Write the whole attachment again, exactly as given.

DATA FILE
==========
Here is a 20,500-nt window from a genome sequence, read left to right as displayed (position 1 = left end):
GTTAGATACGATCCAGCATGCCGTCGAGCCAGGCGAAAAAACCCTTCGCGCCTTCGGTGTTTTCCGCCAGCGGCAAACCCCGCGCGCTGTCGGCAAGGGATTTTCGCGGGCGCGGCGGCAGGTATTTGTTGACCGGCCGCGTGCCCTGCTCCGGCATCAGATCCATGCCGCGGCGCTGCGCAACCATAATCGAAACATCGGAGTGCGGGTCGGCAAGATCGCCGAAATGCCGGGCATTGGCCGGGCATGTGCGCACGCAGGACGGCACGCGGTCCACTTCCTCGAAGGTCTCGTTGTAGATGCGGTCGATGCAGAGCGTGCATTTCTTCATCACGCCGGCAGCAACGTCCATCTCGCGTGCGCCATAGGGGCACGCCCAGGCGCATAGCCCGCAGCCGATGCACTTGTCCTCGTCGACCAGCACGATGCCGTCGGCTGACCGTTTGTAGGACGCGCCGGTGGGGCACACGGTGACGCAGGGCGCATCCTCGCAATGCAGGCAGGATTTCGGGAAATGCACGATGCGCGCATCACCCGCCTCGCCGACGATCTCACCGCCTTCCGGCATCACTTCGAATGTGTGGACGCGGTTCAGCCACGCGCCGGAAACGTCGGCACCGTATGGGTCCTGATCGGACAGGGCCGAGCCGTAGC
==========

Here is a 20,500-nt window from a genome sequence, read left to right as displayed (position 1 = left end):
GTTAGATACGATCCAGCATGCCGTCGAGCCAGGCGAAAAAACCCTTCGCGCCTTCGGTGTTTTCCGCCAGCGGCAAACCCCGCGCGCTGTCGGCAAGGGATTTTCGCGGGCGCGGCGGCAGGTATTTGTTGACCGGCCGCGTGCCCTGCTCCGGCATCAGATCCATGCCGCGGCGCTGCGCAACCATAATCGAAACATCGGAGTGCGGGTCGGCAAGATCGCCGAAATGCCGGGCATTGGCCGGGCATGTGCGCACGCAGGACGGCACGCGGTCCACTTCCTCGAAGGTCTCGTTGTAGATGCGGTCGATGCAGAGCGTGCATTTCTTCATCACGCCGGCAGCAACGTCCATCTCGCGTGCGCCATAGGGGCACGCCCAGGCGCATAGCCCGCAGCCGATGCACTTGTCCTCGTCGACCAGCACGATGCCGTCGGCTGACCGTTTGTAGGACGCGCCGGTGGGGCACACGGTGACGCAGGGCGCATCCTCGCAATGCAGGCAGGATTTCGGGAAATGCACGATGCGCGCATCACCCGCCTCGCCGACGATCTCACCGCCTTCCGGCATCACTTCGAATGTGTGGACGCGGTTCAGCCACGCGCCGGAAACGTCGGCACCGTATGGGTCCTGATCGGACAGGGCCGAGCCGTAGC